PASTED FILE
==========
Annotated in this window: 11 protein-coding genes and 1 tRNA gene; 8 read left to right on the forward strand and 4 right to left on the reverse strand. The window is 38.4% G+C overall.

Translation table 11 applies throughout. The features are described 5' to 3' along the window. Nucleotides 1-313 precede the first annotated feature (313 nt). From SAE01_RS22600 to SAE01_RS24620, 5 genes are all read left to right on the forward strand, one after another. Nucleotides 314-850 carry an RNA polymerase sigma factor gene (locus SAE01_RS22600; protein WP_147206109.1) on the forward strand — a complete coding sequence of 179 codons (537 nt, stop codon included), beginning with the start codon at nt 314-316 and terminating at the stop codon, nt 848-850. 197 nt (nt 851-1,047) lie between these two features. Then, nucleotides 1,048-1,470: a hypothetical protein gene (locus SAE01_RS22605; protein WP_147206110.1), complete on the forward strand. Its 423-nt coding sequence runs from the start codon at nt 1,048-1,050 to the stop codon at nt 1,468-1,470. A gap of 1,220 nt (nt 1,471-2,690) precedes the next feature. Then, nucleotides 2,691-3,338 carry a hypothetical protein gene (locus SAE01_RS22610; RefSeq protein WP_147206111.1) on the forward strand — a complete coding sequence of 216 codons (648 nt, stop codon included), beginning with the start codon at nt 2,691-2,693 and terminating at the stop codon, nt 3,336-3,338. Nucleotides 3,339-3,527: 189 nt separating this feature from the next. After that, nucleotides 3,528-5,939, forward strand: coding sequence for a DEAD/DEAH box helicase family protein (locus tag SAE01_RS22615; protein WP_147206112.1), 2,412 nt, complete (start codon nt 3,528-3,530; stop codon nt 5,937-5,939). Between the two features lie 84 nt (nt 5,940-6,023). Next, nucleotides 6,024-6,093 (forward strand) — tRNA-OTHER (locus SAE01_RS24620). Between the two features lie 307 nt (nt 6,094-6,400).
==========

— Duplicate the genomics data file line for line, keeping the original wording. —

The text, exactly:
Annotated in this window: 11 protein-coding genes and 1 tRNA gene; 8 read left to right on the forward strand and 4 right to left on the reverse strand. The window is 38.4% G+C overall.

Translation table 11 applies throughout. The features are described 5' to 3' along the window. Nucleotides 1-313 precede the first annotated feature (313 nt). From SAE01_RS22600 to SAE01_RS24620, 5 genes are all read left to right on the forward strand, one after another. Nucleotides 314-850 carry an RNA polymerase sigma factor gene (locus SAE01_RS22600; protein WP_147206109.1) on the forward strand — a complete coding sequence of 179 codons (537 nt, stop codon included), beginning with the start codon at nt 314-316 and terminating at the stop codon, nt 848-850. 197 nt (nt 851-1,047) lie between these two features. Then, nucleotides 1,048-1,470: a hypothetical protein gene (locus SAE01_RS22605; protein WP_147206110.1), complete on the forward strand. Its 423-nt coding sequence runs from the start codon at nt 1,048-1,050 to the stop codon at nt 1,468-1,470. A gap of 1,220 nt (nt 1,471-2,690) precedes the next feature. Then, nucleotides 2,691-3,338 carry a hypothetical protein gene (locus SAE01_RS22610; RefSeq protein WP_147206111.1) on the forward strand — a complete coding sequence of 216 codons (648 nt, stop codon included), beginning with the start codon at nt 2,691-2,693 and terminating at the stop codon, nt 3,336-3,338. Nucleotides 3,339-3,527: 189 nt separating this feature from the next. After that, nucleotides 3,528-5,939, forward strand: coding sequence for a DEAD/DEAH box helicase family protein (locus tag SAE01_RS22615; protein WP_147206112.1), 2,412 nt, complete (start codon nt 3,528-3,530; stop codon nt 5,937-5,939). Between the two features lie 84 nt (nt 5,940-6,023). Next, nucleotides 6,024-6,093 (forward strand) — tRNA-OTHER (locus SAE01_RS24620). Between the two features lie 307 nt (nt 6,094-6,400).